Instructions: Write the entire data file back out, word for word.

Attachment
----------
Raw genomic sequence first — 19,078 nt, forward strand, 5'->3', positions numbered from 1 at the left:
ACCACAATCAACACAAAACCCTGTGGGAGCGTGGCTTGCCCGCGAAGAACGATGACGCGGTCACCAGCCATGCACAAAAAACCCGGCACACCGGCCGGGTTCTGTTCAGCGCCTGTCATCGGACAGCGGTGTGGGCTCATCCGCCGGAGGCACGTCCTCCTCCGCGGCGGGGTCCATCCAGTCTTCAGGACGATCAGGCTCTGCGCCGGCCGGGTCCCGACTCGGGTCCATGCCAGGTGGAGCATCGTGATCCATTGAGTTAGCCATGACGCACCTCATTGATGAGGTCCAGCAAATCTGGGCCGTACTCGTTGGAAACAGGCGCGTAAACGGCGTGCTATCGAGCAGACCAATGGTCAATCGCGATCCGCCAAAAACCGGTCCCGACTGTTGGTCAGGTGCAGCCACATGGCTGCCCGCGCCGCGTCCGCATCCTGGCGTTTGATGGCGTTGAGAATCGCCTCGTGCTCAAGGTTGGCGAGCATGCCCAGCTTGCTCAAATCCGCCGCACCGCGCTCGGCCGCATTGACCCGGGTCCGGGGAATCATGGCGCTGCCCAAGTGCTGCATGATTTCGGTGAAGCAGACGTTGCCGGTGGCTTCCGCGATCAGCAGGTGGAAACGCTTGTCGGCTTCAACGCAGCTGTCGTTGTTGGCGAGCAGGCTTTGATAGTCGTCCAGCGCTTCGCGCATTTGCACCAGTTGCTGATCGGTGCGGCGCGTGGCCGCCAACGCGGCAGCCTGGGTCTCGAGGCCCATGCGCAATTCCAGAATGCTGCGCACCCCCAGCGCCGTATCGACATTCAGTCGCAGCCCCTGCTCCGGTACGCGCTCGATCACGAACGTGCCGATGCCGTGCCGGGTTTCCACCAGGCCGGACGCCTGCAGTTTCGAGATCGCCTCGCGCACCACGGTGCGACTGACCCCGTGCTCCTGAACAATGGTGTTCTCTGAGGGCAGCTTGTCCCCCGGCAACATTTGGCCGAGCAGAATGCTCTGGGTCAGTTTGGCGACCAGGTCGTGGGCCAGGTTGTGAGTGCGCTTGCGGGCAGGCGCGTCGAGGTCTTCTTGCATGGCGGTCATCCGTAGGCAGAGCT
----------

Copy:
Raw genomic sequence first — 19,078 nt, forward strand, 5'->3', positions numbered from 1 at the left:
ACCACAATCAACACAAAACCCTGTGGGAGCGTGGCTTGCCCGCGAAGAACGATGACGCGGTCACCAGCCATGCACAAAAAACCCGGCACACCGGCCGGGTTCTGTTCAGCGCCTGTCATCGGACAGCGGTGTGGGCTCATCCGCCGGAGGCACGTCCTCCTCCGCGGCGGGGTCCATCCAGTCTTCAGGACGATCAGGCTCTGCGCCGGCCGGGTCCCGACTCGGGTCCATGCCAGGTGGAGCATCGTGATCCATTGAGTTAGCCATGACGCACCTCATTGATGAGGTCCAGCAAATCTGGGCCGTACTCGTTGGAAACAGGCGCGTAAACGGCGTGCTATCGAGCAGACCAATGGTCAATCGCGATCCGCCAAAAACCGGTCCCGACTGTTGGTCAGGTGCAGCCACATGGCTGCCCGCGCCGCGTCCGCATCCTGGCGTTTGATGGCGTTGAGAATCGCCTCGTGCTCAAGGTTGGCGAGCATGCCCAGCTTGCTCAAATCCGCCGCACCGCGCTCGGCCGCATTGACCCGGGTCCGGGGAATCATGGCGCTGCCCAAGTGCTGCATGATTTCGGTGAAGCAGACGTTGCCGGTGGCTTCCGCGATCAGCAGGTGGAAACGCTTGTCGGCTTCAACGCAGCTGTCGTTGTTGGCGAGCAGGCTTTGATAGTCGTCCAGCGCTTCGCGCATTTGCACCAGTTGCTGATCGGTGCGGCGCGTGGCCGCCAACGCGGCAGCCTGGGTCTCGAGGCCCATGCGCAATTCCAGAATGCTGCGCACCCCCAGCGCCGTATCGACATTCAGTCGCAGCCCCTGCTCCGGTACGCGCTCGATCACGAACGTGCCGATGCCGTGCCGGGTTTCCACCAGGCCGGACGCCTGCAGTTTCGAGATCGCCTCGCGCACCACGGTGCGACTGACCCCGTGCTCCTGAACAATGGTGTTCTCTGAGGGCAGCTTGTCCCCCGGCAACATTTGGCCGAGCAGAATGCTCTGGGTCAGTTTGGCGACCAGGTCGTGGGCCAGGTTGTGAGTGCGCTTGCGGGCAGGCGCGTCGAGGTCTTCTTGCATGGCGGTCATCCGTAGGCAGAGCT